What Is a Plantar Fibroma?

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A plantar fibroma is a small growth on the arch of your foot. It grows from the plantar fascia, which is the ligament that runs along the bottom of your foot, between your heels and toes. Plantar fibromas are rare and benign (noncancerous). They are often painless, although in some cases they can cause discomfort.

Read on to learn more about plantar fibromas, including their symptoms, cause, diagnosis, and treatment.

Low section of woman sitting on bed holding the bottom of her foot

Kittima Krammart / EyeEm / Getty Images


Plantar fibromas are often less than an inch in diameter. They may not cause any symptoms.

Symptoms in people who do experience them are mild pain or discomfort on the bottom of the foot. The pain is not directly caused by the plantar fibroma but rather from the location of the growth pressing on nerves or musculoskeletal structures, including bones, muscles, tendons, ligaments, and soft tissue. Pain may increase when you put weight on your foot or wear shoes that increase pressure.

Sometimes plantar fibromas are visible. They may look like a small bulge on the bottom of your foot, almost like a bead, marble, or coin is stuck under the skin.


It is not known what causes plantar fibromas. However, some people may be predisposed to developing them. Risk factors include:

Plantar fibromas usually occur in isolation. However, people with many plantar fibromas may be diagnosed with a medical condition called plantar fibromatosis, also sometimes called Ledderhose disease.


Typically, plantar fibromas are diagnosed by a healthcare provider by performing a visual examination and palpation (pressing and feeling the bottom of your foot).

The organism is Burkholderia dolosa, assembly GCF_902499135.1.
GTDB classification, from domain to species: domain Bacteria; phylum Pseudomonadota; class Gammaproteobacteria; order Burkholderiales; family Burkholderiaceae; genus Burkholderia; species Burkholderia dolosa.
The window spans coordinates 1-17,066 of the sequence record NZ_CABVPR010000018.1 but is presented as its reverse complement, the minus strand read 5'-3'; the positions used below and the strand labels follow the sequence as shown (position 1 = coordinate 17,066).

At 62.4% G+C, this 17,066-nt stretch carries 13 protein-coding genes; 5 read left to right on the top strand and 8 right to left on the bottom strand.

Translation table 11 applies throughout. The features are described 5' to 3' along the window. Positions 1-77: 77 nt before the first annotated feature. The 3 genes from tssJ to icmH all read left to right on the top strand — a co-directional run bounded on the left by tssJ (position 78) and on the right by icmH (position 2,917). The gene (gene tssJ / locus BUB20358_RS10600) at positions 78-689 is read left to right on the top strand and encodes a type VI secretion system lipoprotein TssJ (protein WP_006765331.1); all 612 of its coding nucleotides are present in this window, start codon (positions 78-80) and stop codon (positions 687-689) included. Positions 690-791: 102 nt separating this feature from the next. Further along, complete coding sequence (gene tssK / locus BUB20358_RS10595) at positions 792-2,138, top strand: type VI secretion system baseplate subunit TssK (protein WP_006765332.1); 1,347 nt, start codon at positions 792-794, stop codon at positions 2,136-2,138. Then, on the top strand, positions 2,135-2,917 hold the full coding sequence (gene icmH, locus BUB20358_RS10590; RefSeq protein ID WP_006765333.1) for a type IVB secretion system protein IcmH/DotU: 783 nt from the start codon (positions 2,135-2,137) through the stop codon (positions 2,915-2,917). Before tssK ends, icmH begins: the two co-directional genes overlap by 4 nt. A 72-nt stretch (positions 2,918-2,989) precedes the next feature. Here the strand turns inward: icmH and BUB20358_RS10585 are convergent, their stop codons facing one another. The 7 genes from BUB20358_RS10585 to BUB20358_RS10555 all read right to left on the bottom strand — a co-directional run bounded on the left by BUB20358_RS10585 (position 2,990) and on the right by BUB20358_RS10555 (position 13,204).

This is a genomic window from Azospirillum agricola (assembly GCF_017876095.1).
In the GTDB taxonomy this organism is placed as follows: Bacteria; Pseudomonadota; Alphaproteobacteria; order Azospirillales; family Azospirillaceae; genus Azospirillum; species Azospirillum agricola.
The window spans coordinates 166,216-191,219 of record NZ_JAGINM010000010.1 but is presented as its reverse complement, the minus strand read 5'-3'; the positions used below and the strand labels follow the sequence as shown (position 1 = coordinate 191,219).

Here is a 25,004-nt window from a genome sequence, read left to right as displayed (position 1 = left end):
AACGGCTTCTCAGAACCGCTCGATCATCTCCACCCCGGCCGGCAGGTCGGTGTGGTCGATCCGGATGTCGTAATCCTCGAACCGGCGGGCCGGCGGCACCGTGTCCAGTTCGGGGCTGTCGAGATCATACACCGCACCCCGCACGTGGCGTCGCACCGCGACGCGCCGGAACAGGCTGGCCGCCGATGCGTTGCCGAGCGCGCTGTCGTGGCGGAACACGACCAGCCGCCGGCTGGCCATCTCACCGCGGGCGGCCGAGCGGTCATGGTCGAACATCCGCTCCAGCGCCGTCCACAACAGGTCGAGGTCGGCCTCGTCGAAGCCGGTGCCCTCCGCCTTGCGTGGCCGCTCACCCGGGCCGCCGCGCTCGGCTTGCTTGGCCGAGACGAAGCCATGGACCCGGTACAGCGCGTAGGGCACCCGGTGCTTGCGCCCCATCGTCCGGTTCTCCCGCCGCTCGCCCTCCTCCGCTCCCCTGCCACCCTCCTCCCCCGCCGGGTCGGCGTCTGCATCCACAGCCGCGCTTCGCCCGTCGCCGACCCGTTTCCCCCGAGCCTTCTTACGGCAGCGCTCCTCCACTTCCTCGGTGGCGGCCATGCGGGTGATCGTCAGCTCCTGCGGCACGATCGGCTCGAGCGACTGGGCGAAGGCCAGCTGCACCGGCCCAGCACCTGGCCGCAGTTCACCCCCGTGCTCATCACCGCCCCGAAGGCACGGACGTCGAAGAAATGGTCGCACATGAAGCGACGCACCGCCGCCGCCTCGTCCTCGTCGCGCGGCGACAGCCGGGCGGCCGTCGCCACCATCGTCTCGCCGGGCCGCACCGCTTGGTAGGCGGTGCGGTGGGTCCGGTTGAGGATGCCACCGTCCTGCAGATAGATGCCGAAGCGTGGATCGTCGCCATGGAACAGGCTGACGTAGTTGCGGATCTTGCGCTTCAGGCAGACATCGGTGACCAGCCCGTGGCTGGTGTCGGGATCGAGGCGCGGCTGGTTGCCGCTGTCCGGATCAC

It's possible to misdiagnose plantar fibromas as:

  • Malignant sarcoma (cancerous tumor in the connective tissue of the foot)
  • Midfoot plantar tear (broken ligaments in the central area of the foot)
  • Fractures (broken bones)

Therefore, healthcare providers are urged to perform differential diagnosis, which means ruling out all other possible medical conditions before diagnosis.

In the case of suspected plantar fibroma, imaging tests can differentiate plantar fibroma from other types of growths or lesions. Imaging tests that may be performed include:


For most people, treatment for plantar fibroma focuses on reducing symptoms rather than treating or removing the growth itself. This is because plantar fibromas are benign, so surgery may carry more risks than letting the plantar fibroma remain.

Some palliative treatments for plantar fibroma include:

  • Over-the-counter (OTC) pain medication: These can reduce pain and inflammation.
  • Orthotics: These devices are worn inside shoes that support the arch of the foot in a way that reduces pressure on the plantar fibroma. They can be purchased OTC or be custom-made. Orthotics are only recommended if the plantar fibroma is not currently growing or changing size.
  • Steroid injections: This may reduce the size of the plantar fibroma and thereby reduce pain when standing or walking.


If these more conservative treatments don't resolve pain or impairment, then surgery may be considered to remove the plantar fibroma. Surgery to address plantar fibroma is very rare.